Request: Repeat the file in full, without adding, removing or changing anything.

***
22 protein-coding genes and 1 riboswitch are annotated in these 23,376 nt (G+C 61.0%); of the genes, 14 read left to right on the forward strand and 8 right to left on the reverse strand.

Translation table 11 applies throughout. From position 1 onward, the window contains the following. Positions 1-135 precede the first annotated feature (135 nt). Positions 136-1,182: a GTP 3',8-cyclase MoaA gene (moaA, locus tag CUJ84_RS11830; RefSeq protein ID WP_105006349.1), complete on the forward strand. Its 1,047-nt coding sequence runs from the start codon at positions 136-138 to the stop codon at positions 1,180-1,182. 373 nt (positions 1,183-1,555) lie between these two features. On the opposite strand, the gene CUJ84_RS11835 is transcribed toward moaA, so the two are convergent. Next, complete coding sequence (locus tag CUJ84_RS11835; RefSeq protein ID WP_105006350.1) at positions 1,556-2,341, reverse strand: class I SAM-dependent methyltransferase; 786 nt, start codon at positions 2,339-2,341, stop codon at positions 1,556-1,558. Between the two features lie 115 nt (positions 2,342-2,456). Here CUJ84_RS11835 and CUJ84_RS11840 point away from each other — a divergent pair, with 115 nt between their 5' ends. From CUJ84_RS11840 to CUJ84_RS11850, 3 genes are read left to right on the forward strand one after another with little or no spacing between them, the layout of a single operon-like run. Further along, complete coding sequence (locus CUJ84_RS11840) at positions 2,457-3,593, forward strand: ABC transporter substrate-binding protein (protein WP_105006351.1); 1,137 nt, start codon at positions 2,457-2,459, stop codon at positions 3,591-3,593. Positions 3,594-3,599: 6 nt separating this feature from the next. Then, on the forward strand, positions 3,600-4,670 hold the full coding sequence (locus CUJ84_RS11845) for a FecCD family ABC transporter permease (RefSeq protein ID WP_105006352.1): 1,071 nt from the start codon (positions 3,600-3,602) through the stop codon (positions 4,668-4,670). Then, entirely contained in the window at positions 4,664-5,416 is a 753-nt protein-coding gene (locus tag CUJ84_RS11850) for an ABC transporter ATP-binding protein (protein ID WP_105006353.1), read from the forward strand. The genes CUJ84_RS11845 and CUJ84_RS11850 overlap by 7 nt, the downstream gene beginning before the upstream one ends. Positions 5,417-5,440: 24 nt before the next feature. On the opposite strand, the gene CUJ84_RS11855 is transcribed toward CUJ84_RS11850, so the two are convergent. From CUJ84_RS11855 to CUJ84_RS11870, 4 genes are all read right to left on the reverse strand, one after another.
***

22 protein-coding genes and 1 riboswitch are annotated in these 23,376 nt (G+C 61.0%); of the genes, 14 read left to right on the forward strand and 8 right to left on the reverse strand.

Translation table 11 applies throughout. From position 1 onward, the window contains the following. Positions 1-135 precede the first annotated feature (135 nt). Positions 136-1,182: a GTP 3',8-cyclase MoaA gene (moaA, locus tag CUJ84_RS11830; RefSeq protein ID WP_105006349.1), complete on the forward strand. Its 1,047-nt coding sequence runs from the start codon at positions 136-138 to the stop codon at positions 1,180-1,182. 373 nt (positions 1,183-1,555) lie between these two features. On the opposite strand, the gene CUJ84_RS11835 is transcribed toward moaA, so the two are convergent. Next, complete coding sequence (locus tag CUJ84_RS11835; RefSeq protein ID WP_105006350.1) at positions 1,556-2,341, reverse strand: class I SAM-dependent methyltransferase; 786 nt, start codon at positions 2,339-2,341, stop codon at positions 1,556-1,558. Between the two features lie 115 nt (positions 2,342-2,456). Here CUJ84_RS11835 and CUJ84_RS11840 point away from each other — a divergent pair, with 115 nt between their 5' ends. From CUJ84_RS11840 to CUJ84_RS11850, 3 genes are read left to right on the forward strand one after another with little or no spacing between them, the layout of a single operon-like run. Further along, complete coding sequence (locus CUJ84_RS11840) at positions 2,457-3,593, forward strand: ABC transporter substrate-binding protein (protein WP_105006351.1); 1,137 nt, start codon at positions 2,457-2,459, stop codon at positions 3,591-3,593. Positions 3,594-3,599: 6 nt separating this feature from the next. Then, on the forward strand, positions 3,600-4,670 hold the full coding sequence (locus CUJ84_RS11845) for a FecCD family ABC transporter permease (RefSeq protein ID WP_105006352.1): 1,071 nt from the start codon (positions 3,600-3,602) through the stop codon (positions 4,668-4,670). Then, entirely contained in the window at positions 4,664-5,416 is a 753-nt protein-coding gene (locus tag CUJ84_RS11850) for an ABC transporter ATP-binding protein (protein ID WP_105006353.1), read from the forward strand. The genes CUJ84_RS11845 and CUJ84_RS11850 overlap by 7 nt, the downstream gene beginning before the upstream one ends. Positions 5,417-5,440: 24 nt before the next feature. On the opposite strand, the gene CUJ84_RS11855 is transcribed toward CUJ84_RS11850, so the two are convergent. From CUJ84_RS11855 to CUJ84_RS11870, 4 genes are all read right to left on the reverse strand, one after another.